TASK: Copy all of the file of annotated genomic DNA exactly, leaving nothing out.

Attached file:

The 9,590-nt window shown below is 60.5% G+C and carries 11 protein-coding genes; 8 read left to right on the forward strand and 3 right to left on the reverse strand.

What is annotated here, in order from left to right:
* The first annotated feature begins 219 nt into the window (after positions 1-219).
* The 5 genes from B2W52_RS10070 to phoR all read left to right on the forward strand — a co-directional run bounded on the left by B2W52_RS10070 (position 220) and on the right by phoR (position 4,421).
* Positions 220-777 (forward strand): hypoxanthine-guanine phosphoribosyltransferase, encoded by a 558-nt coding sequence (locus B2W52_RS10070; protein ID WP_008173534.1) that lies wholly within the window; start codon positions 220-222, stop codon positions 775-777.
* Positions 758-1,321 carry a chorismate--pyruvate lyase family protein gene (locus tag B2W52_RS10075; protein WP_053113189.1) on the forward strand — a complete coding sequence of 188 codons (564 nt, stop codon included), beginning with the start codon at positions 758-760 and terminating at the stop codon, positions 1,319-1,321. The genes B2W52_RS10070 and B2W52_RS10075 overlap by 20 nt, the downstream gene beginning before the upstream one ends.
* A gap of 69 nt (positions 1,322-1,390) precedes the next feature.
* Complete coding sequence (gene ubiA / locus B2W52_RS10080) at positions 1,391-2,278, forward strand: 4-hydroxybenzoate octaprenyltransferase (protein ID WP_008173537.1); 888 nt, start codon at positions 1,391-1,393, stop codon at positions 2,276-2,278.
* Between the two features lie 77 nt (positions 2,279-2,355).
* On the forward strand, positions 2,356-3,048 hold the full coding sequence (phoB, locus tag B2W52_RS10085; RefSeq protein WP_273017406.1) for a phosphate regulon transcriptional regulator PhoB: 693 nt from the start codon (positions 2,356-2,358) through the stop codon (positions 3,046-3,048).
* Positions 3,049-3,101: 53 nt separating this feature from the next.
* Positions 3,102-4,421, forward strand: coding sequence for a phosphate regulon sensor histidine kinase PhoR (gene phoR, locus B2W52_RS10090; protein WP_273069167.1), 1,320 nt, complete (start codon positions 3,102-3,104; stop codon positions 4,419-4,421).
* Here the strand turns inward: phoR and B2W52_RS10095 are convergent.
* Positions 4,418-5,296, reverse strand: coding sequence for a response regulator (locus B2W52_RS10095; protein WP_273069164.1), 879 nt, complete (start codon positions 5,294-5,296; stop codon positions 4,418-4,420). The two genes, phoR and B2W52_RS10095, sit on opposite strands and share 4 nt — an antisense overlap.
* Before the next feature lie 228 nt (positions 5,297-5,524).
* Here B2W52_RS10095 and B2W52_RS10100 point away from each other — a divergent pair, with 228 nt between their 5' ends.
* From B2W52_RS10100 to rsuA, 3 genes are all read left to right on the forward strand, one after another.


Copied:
The 9,590-nt window shown below is 60.5% G+C and carries 11 protein-coding genes; 8 read left to right on the forward strand and 3 right to left on the reverse strand.

What is annotated here, in order from left to right:
* The first annotated feature begins 219 nt into the window (after positions 1-219).
* The 5 genes from B2W52_RS10070 to phoR all read left to right on the forward strand — a co-directional run bounded on the left by B2W52_RS10070 (position 220) and on the right by phoR (position 4,421).
* Positions 220-777 (forward strand): hypoxanthine-guanine phosphoribosyltransferase, encoded by a 558-nt coding sequence (locus B2W52_RS10070; protein ID WP_008173534.1) that lies wholly within the window; start codon positions 220-222, stop codon positions 775-777.
* Positions 758-1,321 carry a chorismate--pyruvate lyase family protein gene (locus tag B2W52_RS10075; protein WP_053113189.1) on the forward strand — a complete coding sequence of 188 codons (564 nt, stop codon included), beginning with the start codon at positions 758-760 and terminating at the stop codon, positions 1,319-1,321. The genes B2W52_RS10070 and B2W52_RS10075 overlap by 20 nt, the downstream gene beginning before the upstream one ends.
* A gap of 69 nt (positions 1,322-1,390) precedes the next feature.
* Complete coding sequence (gene ubiA / locus B2W52_RS10080) at positions 1,391-2,278, forward strand: 4-hydroxybenzoate octaprenyltransferase (protein ID WP_008173537.1); 888 nt, start codon at positions 1,391-1,393, stop codon at positions 2,276-2,278.
* Between the two features lie 77 nt (positions 2,279-2,355).
* On the forward strand, positions 2,356-3,048 hold the full coding sequence (phoB, locus tag B2W52_RS10085; RefSeq protein WP_273017406.1) for a phosphate regulon transcriptional regulator PhoB: 693 nt from the start codon (positions 2,356-2,358) through the stop codon (positions 3,046-3,048).
* Positions 3,049-3,101: 53 nt separating this feature from the next.
* Positions 3,102-4,421, forward strand: coding sequence for a phosphate regulon sensor histidine kinase PhoR (gene phoR, locus B2W52_RS10090; protein WP_273069167.1), 1,320 nt, complete (start codon positions 3,102-3,104; stop codon positions 4,419-4,421).
* Here the strand turns inward: phoR and B2W52_RS10095 are convergent.
* Positions 4,418-5,296, reverse strand: coding sequence for a response regulator (locus B2W52_RS10095; protein WP_273069164.1), 879 nt, complete (start codon positions 5,294-5,296; stop codon positions 4,418-4,420). The two genes, phoR and B2W52_RS10095, sit on opposite strands and share 4 nt — an antisense overlap.
* Before the next feature lie 228 nt (positions 5,297-5,524).
* Here B2W52_RS10095 and B2W52_RS10100 point away from each other — a divergent pair, with 228 nt between their 5' ends.
* From B2W52_RS10100 to rsuA, 3 genes are all read left to right on the forward strand, one after another.